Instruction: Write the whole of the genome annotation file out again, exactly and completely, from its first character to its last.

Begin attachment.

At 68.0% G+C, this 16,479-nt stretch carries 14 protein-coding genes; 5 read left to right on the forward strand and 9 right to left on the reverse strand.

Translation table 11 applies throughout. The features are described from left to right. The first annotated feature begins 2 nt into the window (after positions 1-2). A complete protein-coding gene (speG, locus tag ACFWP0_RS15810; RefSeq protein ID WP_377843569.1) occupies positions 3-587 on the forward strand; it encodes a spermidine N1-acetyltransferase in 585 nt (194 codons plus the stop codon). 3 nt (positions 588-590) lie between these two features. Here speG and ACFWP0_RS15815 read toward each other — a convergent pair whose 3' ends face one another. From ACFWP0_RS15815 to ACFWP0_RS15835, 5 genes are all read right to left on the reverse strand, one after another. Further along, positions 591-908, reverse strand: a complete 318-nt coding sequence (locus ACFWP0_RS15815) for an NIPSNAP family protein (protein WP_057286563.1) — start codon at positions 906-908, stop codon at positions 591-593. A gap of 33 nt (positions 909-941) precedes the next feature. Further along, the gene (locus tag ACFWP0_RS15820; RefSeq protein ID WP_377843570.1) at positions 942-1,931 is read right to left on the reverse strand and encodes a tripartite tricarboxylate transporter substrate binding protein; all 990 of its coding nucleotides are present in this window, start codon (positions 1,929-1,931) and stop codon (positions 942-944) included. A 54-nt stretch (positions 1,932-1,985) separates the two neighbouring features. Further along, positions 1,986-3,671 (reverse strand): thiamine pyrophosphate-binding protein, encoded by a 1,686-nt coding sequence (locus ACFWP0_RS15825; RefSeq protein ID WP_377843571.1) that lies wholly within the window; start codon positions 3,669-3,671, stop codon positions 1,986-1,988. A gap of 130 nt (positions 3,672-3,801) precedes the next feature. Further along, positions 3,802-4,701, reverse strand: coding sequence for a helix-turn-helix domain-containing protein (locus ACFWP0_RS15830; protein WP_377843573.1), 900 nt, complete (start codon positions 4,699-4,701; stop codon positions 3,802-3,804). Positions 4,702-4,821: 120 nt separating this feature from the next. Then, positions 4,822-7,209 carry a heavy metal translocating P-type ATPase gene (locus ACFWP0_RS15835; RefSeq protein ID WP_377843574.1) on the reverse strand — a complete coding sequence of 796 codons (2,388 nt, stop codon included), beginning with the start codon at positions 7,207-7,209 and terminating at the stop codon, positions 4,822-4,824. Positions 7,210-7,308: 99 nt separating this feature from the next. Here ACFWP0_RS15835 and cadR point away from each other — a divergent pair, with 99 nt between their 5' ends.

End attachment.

At 68.0% G+C, this 16,479-nt stretch carries 14 protein-coding genes; 5 read left to right on the forward strand and 9 right to left on the reverse strand.

Translation table 11 applies throughout. The features are described from left to right. The first annotated feature begins 2 nt into the window (after positions 1-2). A complete protein-coding gene (speG, locus tag ACFWP0_RS15810; RefSeq protein ID WP_377843569.1) occupies positions 3-587 on the forward strand; it encodes a spermidine N1-acetyltransferase in 585 nt (194 codons plus the stop codon). 3 nt (positions 588-590) lie between these two features. Here speG and ACFWP0_RS15815 read toward each other — a convergent pair whose 3' ends face one another. From ACFWP0_RS15815 to ACFWP0_RS15835, 5 genes are all read right to left on the reverse strand, one after another. Further along, positions 591-908, reverse strand: a complete 318-nt coding sequence (locus ACFWP0_RS15815) for an NIPSNAP family protein (protein WP_057286563.1) — start codon at positions 906-908, stop codon at positions 591-593. A gap of 33 nt (positions 909-941) precedes the next feature. Further along, the gene (locus tag ACFWP0_RS15820; RefSeq protein ID WP_377843570.1) at positions 942-1,931 is read right to left on the reverse strand and encodes a tripartite tricarboxylate transporter substrate binding protein; all 990 of its coding nucleotides are present in this window, start codon (positions 1,929-1,931) and stop codon (positions 942-944) included. A 54-nt stretch (positions 1,932-1,985) separates the two neighbouring features. Further along, positions 1,986-3,671 (reverse strand): thiamine pyrophosphate-binding protein, encoded by a 1,686-nt coding sequence (locus ACFWP0_RS15825; RefSeq protein ID WP_377843571.1) that lies wholly within the window; start codon positions 3,669-3,671, stop codon positions 1,986-1,988. A gap of 130 nt (positions 3,672-3,801) precedes the next feature. Further along, positions 3,802-4,701, reverse strand: coding sequence for a helix-turn-helix domain-containing protein (locus ACFWP0_RS15830; protein WP_377843573.1), 900 nt, complete (start codon positions 4,699-4,701; stop codon positions 3,802-3,804). Positions 4,702-4,821: 120 nt separating this feature from the next. Then, positions 4,822-7,209 carry a heavy metal translocating P-type ATPase gene (locus ACFWP0_RS15835; RefSeq protein ID WP_377843574.1) on the reverse strand — a complete coding sequence of 796 codons (2,388 nt, stop codon included), beginning with the start codon at positions 7,207-7,209 and terminating at the stop codon, positions 4,822-4,824. Positions 7,210-7,308: 99 nt separating this feature from the next. Here ACFWP0_RS15835 and cadR point away from each other — a divergent pair, with 99 nt between their 5' ends.